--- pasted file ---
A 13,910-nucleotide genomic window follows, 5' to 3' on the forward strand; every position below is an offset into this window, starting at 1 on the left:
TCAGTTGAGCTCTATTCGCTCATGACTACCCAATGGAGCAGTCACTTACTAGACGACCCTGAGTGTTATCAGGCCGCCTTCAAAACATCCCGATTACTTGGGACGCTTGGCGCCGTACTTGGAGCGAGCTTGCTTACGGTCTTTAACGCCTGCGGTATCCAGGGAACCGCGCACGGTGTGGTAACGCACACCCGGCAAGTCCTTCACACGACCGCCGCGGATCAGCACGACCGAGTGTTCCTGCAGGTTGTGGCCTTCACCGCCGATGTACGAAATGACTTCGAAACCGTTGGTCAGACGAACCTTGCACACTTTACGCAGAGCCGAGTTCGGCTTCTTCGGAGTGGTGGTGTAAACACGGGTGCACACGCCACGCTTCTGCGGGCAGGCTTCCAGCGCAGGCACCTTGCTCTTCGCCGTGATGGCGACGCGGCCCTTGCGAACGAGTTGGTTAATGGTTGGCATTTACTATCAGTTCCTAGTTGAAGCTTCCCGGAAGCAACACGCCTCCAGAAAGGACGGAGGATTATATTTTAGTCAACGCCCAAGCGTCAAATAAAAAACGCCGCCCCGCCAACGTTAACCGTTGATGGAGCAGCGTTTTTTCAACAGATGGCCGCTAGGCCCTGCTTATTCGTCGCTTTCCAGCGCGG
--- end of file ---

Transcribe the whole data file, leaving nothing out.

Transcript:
A 13,910-nucleotide genomic window follows, 5' to 3' on the forward strand; every position below is an offset into this window, starting at 1 on the left:
TCAGTTGAGCTCTATTCGCTCATGACTACCCAATGGAGCAGTCACTTACTAGACGACCCTGAGTGTTATCAGGCCGCCTTCAAAACATCCCGATTACTTGGGACGCTTGGCGCCGTACTTGGAGCGAGCTTGCTTACGGTCTTTAACGCCTGCGGTATCCAGGGAACCGCGCACGGTGTGGTAACGCACACCCGGCAAGTCCTTCACACGACCGCCGCGGATCAGCACGACCGAGTGTTCCTGCAGGTTGTGGCCTTCACCGCCGATGTACGAAATGACTTCGAAACCGTTGGTCAGACGAACCTTGCACACTTTACGCAGAGCCGAGTTCGGCTTCTTCGGAGTGGTGGTGTAAACACGGGTGCACACGCCACGCTTCTGCGGGCAGGCTTCCAGCGCAGGCACCTTGCTCTTCGCCGTGATGGCGACGCGGCCCTTGCGAACGAGTTGGTTAATGGTTGGCATTTACTATCAGTTCCTAGTTGAAGCTTCCCGGAAGCAACACGCCTCCAGAAAGGACGGAGGATTATATTTTAGTCAACGCCCAAGCGTCAAATAAAAAACGCCGCCCCGCCAACGTTAACCGTTGATGGAGCAGCGTTTTTTCAACAGATGGCCGCTAGGCCCTGCTTATTCGTCGCTTTCCAGCGCGG